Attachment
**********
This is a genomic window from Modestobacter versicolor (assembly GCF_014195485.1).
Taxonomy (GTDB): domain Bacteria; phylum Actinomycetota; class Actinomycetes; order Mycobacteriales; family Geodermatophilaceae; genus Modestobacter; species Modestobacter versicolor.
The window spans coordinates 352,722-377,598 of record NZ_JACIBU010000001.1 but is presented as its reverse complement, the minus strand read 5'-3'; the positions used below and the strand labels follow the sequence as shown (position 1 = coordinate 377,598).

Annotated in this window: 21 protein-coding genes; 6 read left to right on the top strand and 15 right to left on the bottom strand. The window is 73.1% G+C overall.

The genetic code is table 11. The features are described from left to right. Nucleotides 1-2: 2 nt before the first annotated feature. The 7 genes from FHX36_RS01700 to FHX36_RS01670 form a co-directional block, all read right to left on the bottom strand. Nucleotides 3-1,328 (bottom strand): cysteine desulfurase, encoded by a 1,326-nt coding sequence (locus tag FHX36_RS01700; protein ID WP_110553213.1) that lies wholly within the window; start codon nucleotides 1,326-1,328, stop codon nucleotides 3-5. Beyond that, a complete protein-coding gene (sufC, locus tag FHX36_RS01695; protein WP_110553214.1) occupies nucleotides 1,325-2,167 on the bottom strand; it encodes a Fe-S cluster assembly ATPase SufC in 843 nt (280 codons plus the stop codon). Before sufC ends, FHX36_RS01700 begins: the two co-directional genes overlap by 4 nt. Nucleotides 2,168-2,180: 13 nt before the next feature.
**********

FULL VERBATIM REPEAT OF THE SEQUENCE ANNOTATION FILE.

This is a genomic window from Modestobacter versicolor (assembly GCF_014195485.1).
Taxonomy (GTDB): domain Bacteria; phylum Actinomycetota; class Actinomycetes; order Mycobacteriales; family Geodermatophilaceae; genus Modestobacter; species Modestobacter versicolor.
The window spans coordinates 352,722-377,598 of record NZ_JACIBU010000001.1 but is presented as its reverse complement, the minus strand read 5'-3'; the positions used below and the strand labels follow the sequence as shown (position 1 = coordinate 377,598).

Annotated in this window: 21 protein-coding genes; 6 read left to right on the top strand and 15 right to left on the bottom strand. The window is 73.1% G+C overall.

The genetic code is table 11. The features are described from left to right. Nucleotides 1-2: 2 nt before the first annotated feature. The 7 genes from FHX36_RS01700 to FHX36_RS01670 form a co-directional block, all read right to left on the bottom strand. Nucleotides 3-1,328 (bottom strand): cysteine desulfurase, encoded by a 1,326-nt coding sequence (locus tag FHX36_RS01700; protein ID WP_110553213.1) that lies wholly within the window; start codon nucleotides 1,326-1,328, stop codon nucleotides 3-5. Beyond that, a complete protein-coding gene (sufC, locus tag FHX36_RS01695; protein WP_110553214.1) occupies nucleotides 1,325-2,167 on the bottom strand; it encodes a Fe-S cluster assembly ATPase SufC in 843 nt (280 codons plus the stop codon). Before sufC ends, FHX36_RS01700 begins: the two co-directional genes overlap by 4 nt. Nucleotides 2,168-2,180: 13 nt before the next feature.